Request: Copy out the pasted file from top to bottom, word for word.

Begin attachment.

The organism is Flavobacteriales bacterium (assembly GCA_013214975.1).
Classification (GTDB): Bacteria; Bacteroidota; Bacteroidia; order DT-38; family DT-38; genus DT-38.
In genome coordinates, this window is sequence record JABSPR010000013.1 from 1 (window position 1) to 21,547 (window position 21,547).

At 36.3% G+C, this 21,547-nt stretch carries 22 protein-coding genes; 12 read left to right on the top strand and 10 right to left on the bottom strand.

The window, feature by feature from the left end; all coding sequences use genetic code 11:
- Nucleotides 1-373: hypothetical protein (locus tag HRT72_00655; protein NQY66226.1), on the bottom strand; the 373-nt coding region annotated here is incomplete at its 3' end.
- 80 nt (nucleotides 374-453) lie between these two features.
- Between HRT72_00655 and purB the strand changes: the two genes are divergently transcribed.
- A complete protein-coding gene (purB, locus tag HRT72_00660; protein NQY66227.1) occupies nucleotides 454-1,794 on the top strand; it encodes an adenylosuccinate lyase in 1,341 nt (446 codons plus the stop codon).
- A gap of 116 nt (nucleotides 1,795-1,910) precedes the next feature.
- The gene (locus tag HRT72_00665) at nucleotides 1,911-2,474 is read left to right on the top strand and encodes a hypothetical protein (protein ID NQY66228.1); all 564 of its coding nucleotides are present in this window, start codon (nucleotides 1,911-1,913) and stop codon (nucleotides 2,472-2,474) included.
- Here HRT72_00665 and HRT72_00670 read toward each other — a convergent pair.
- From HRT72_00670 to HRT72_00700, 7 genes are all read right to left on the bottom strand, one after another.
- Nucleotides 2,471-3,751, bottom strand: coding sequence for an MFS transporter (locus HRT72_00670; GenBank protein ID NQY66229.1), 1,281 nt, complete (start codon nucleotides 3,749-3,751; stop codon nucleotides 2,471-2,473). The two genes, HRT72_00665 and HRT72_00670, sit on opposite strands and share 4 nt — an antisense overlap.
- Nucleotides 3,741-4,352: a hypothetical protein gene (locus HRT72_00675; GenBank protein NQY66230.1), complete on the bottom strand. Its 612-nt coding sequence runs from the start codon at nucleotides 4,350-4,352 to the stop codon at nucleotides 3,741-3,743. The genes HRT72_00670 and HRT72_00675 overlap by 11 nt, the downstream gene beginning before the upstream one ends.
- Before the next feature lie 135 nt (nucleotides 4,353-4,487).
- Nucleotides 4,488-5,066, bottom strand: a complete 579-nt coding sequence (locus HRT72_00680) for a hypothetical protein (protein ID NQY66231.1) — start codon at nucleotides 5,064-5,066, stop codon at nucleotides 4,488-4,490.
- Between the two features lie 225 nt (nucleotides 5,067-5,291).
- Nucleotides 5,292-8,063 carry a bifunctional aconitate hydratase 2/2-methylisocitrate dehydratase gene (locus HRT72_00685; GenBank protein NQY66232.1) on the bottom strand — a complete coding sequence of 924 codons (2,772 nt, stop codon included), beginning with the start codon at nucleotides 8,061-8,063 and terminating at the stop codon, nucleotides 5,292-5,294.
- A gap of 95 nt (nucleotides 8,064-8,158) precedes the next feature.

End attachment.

The organism is Flavobacteriales bacterium (assembly GCA_013214975.1).
Classification (GTDB): Bacteria; Bacteroidota; Bacteroidia; order DT-38; family DT-38; genus DT-38.
In genome coordinates, this window is sequence record JABSPR010000013.1 from 1 (window position 1) to 21,547 (window position 21,547).

At 36.3% G+C, this 21,547-nt stretch carries 22 protein-coding genes; 12 read left to right on the top strand and 10 right to left on the bottom strand.

The window, feature by feature from the left end; all coding sequences use genetic code 11:
- Nucleotides 1-373: hypothetical protein (locus tag HRT72_00655; protein NQY66226.1), on the bottom strand; the 373-nt coding region annotated here is incomplete at its 3' end.
- 80 nt (nucleotides 374-453) lie between these two features.
- Between HRT72_00655 and purB the strand changes: the two genes are divergently transcribed.
- A complete protein-coding gene (purB, locus tag HRT72_00660; protein NQY66227.1) occupies nucleotides 454-1,794 on the top strand; it encodes an adenylosuccinate lyase in 1,341 nt (446 codons plus the stop codon).
- A gap of 116 nt (nucleotides 1,795-1,910) precedes the next feature.
- The gene (locus tag HRT72_00665) at nucleotides 1,911-2,474 is read left to right on the top strand and encodes a hypothetical protein (protein ID NQY66228.1); all 564 of its coding nucleotides are present in this window, start codon (nucleotides 1,911-1,913) and stop codon (nucleotides 2,472-2,474) included.
- Here HRT72_00665 and HRT72_00670 read toward each other — a convergent pair.
- From HRT72_00670 to HRT72_00700, 7 genes are all read right to left on the bottom strand, one after another.
- Nucleotides 2,471-3,751, bottom strand: coding sequence for an MFS transporter (locus HRT72_00670; GenBank protein ID NQY66229.1), 1,281 nt, complete (start codon nucleotides 3,749-3,751; stop codon nucleotides 2,471-2,473). The two genes, HRT72_00665 and HRT72_00670, sit on opposite strands and share 4 nt — an antisense overlap.
- Nucleotides 3,741-4,352: a hypothetical protein gene (locus HRT72_00675; GenBank protein NQY66230.1), complete on the bottom strand. Its 612-nt coding sequence runs from the start codon at nucleotides 4,350-4,352 to the stop codon at nucleotides 3,741-3,743. The genes HRT72_00670 and HRT72_00675 overlap by 11 nt, the downstream gene beginning before the upstream one ends.
- Before the next feature lie 135 nt (nucleotides 4,353-4,487).
- Nucleotides 4,488-5,066, bottom strand: a complete 579-nt coding sequence (locus HRT72_00680) for a hypothetical protein (protein ID NQY66231.1) — start codon at nucleotides 5,064-5,066, stop codon at nucleotides 4,488-4,490.
- Between the two features lie 225 nt (nucleotides 5,067-5,291).
- Nucleotides 5,292-8,063 carry a bifunctional aconitate hydratase 2/2-methylisocitrate dehydratase gene (locus HRT72_00685; GenBank protein NQY66232.1) on the bottom strand — a complete coding sequence of 924 codons (2,772 nt, stop codon included), beginning with the start codon at nucleotides 8,061-8,063 and terminating at the stop codon, nucleotides 5,292-5,294.
- A gap of 95 nt (nucleotides 8,064-8,158) precedes the next feature.